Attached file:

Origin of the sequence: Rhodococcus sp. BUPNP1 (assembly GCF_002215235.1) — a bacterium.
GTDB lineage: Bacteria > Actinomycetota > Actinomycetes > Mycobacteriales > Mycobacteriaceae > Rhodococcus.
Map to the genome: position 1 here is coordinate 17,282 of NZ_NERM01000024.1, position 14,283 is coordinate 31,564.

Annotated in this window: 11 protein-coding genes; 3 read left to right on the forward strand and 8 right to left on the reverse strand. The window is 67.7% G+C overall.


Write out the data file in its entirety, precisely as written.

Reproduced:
Origin of the sequence: Rhodococcus sp. BUPNP1 (assembly GCF_002215235.1) — a bacterium.
GTDB lineage: Bacteria > Actinomycetota > Actinomycetes > Mycobacteriales > Mycobacteriaceae > Rhodococcus.
Map to the genome: position 1 here is coordinate 17,282 of NZ_NERM01000024.1, position 14,283 is coordinate 31,564.

Annotated in this window: 11 protein-coding genes; 3 read left to right on the forward strand and 8 right to left on the reverse strand. The window is 67.7% G+C overall.